Good to go to Bobs pub, as it has come up over the years and now I can say I have been there, done that. (Well, I had half a pint).
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  • Day19

    Village cruising

    July 22, 2017 in the United Kingdom ⋅ ⛅ 12 °C

    Today was about me!
    Even though I hardly watch any TV I was a big fan of Downton Abbey.
    Phil took one for the team and chaffeured me thru the villages used for filming locations of Downton Abbey.
    But first stop was Anne Hathaways home on the outskirts of Straford upon Avon as we left town.
    First Abbey stop was The Swan Inn in Swinbrook which we found along a single width lane when we rounded a corner and there it was beside the river.
    This was the scene where Branson and Sybil planned their elopement. It is a very quaint inn and had a great outdoor area at the back too, but of course light rain began so we settled for the window seat in the front room beside the 'blue room' for our tea and hot chocolate.
    From here we travelled to nearby Shilton where the Forge which was used as The Red Lion Inn sits beside the ford.
    More narrow lanes and further away we came to Bampton Village, a lot larger than the last two but still very cute.
    This location was used for a lot of filming - St Marys Church, the village green, Isobel Cawleys home, the village street for the Post Office and Dirty Dog Inn, and the local library which was used as the Hospital and Doctors surgery.
    The ladies in the library were funny. The volunteers have set up a room with Downton souvenirs and local hand made handcrafts to raise money. The conversations with them were a wee bit funny and I am sure they both make a point of not leaving the village if possible.
    These wonderfully quaint villages in out of the way places were exactly what I had been waiting for. It is so much fun wandering around there places.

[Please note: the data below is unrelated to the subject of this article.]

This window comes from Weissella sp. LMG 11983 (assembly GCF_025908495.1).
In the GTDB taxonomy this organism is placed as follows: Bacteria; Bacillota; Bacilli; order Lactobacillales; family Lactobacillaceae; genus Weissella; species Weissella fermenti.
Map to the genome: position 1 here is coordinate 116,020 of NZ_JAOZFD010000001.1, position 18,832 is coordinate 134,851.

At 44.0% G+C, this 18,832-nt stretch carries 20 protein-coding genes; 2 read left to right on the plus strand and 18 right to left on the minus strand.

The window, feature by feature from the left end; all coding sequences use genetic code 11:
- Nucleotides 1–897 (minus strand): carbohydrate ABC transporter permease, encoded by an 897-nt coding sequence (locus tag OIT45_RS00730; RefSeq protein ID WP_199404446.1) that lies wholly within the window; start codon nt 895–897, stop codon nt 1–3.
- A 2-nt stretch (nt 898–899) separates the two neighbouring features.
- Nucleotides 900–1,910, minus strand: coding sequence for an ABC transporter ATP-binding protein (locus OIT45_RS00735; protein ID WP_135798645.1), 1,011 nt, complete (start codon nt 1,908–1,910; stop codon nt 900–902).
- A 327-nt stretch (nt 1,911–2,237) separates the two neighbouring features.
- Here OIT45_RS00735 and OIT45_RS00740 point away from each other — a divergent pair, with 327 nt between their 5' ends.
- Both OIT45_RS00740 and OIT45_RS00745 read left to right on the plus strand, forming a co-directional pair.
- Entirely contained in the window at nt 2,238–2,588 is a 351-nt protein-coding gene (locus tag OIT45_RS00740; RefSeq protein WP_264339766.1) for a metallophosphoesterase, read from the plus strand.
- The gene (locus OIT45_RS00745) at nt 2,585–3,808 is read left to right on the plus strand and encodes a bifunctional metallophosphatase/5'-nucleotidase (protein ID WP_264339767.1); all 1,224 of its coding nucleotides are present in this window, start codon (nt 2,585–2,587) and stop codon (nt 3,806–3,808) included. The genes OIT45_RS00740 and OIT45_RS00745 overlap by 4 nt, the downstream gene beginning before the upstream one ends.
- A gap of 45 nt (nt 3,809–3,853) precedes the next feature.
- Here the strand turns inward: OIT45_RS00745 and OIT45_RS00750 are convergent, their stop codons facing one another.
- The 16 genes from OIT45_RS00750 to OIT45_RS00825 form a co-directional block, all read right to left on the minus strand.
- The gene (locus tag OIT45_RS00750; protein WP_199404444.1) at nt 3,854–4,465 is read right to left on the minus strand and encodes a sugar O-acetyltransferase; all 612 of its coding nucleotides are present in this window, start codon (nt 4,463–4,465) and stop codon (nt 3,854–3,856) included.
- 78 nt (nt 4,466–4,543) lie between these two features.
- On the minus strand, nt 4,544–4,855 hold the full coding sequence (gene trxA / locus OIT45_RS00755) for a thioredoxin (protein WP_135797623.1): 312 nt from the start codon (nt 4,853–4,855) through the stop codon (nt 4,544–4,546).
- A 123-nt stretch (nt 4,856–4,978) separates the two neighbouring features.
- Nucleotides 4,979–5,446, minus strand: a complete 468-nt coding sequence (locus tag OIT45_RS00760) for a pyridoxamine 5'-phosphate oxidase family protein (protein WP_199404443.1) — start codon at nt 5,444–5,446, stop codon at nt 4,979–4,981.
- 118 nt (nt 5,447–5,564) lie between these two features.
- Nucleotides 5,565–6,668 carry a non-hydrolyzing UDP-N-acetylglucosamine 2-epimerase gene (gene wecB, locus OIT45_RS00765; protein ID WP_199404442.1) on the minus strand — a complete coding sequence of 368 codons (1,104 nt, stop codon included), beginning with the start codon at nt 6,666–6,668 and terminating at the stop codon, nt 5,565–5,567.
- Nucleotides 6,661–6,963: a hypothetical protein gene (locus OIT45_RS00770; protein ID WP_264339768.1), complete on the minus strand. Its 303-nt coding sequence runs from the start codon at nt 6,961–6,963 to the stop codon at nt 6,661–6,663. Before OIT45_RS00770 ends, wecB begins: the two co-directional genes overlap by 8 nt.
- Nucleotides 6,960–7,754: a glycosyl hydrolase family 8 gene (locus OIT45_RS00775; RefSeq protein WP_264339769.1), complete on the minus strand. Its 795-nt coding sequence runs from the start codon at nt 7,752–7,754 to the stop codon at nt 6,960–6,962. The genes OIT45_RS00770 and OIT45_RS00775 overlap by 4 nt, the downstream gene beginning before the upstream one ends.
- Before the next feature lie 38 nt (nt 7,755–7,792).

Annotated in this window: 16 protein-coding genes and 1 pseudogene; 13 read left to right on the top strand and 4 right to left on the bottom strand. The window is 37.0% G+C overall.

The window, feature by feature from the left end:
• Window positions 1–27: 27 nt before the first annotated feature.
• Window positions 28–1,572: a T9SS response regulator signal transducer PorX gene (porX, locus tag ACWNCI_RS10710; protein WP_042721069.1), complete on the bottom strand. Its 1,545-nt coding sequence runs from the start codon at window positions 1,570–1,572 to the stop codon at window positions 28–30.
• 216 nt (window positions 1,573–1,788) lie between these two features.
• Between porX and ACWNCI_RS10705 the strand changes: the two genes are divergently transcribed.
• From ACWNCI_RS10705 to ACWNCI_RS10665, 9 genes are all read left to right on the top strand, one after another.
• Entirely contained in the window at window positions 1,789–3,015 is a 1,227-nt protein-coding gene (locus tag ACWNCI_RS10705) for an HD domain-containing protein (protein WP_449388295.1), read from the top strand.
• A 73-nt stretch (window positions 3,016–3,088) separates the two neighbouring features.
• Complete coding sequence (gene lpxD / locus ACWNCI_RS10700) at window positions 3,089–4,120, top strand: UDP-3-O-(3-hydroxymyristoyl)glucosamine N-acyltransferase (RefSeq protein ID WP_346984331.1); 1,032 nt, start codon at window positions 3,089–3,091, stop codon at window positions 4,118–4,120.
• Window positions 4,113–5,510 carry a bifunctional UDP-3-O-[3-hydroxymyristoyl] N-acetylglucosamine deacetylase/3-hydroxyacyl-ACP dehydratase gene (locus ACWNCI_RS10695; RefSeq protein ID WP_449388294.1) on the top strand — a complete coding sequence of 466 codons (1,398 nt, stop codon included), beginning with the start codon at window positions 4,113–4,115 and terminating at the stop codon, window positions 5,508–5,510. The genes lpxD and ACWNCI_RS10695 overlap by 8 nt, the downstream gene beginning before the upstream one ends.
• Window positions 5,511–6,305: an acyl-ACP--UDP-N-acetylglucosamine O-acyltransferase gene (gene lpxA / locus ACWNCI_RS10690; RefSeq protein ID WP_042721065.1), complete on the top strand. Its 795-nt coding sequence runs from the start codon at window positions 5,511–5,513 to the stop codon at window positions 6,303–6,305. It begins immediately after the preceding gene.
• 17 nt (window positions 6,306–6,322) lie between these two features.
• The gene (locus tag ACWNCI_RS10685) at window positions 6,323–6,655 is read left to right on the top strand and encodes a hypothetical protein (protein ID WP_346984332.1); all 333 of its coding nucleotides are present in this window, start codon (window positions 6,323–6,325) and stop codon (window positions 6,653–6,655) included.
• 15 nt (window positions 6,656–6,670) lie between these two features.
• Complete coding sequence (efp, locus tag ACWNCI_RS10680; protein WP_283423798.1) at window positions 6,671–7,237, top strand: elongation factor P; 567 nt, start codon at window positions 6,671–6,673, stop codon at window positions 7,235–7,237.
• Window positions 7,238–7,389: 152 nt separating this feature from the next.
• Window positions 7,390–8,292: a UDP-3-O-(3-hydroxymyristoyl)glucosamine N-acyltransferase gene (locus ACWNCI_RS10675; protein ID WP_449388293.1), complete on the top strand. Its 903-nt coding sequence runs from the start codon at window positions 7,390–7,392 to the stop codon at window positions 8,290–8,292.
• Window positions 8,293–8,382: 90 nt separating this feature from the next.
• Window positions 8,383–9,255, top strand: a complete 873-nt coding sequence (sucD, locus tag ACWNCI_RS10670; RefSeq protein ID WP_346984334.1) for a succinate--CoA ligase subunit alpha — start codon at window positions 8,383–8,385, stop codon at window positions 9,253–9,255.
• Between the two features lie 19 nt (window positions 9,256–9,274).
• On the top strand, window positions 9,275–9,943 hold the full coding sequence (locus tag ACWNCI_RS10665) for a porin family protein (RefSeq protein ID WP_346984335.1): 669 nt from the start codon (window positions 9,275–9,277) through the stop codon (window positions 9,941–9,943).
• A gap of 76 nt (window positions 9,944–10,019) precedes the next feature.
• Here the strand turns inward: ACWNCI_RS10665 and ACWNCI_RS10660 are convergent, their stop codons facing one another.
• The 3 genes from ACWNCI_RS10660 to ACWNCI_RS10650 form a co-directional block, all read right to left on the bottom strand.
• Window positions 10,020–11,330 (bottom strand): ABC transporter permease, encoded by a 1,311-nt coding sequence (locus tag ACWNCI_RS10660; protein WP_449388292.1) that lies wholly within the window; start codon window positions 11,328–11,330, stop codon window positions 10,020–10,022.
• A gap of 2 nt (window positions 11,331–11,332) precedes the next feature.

Next stop was the Manor House Farm in Cogges were the filming for Yee Tree Farm was done. The rain was now much heavier and whilst we sat in the car we decided that wandering around a farm area was not fun and that for the first time the rain had beaten us. Time to venture onto our next accommodation stop.
    We are staying in a loft above a garage built by owners that live at the front of the property in their thatched cottage that was built in the 1600's. This couple only started renting out accommodation a year ago when the wife turned 70. She looks 55. Fantastic!
    Dinner was across the road at the local pub which is saying something as we are staying on a country lane outside of Oxford. Fortunately the food was great.

    Phil - I have only glanced at Downton Abbey on tv when Wendy was watching it, so I am not sure of the storyline. However, going to these very small hamlets and seeing how they are still clinging to the past is amazing. You can easily think you are back in time, and somehow you feel relaxed. Maybe our kids should all get a mandatory one week per annum visit to these places to de-digitalise.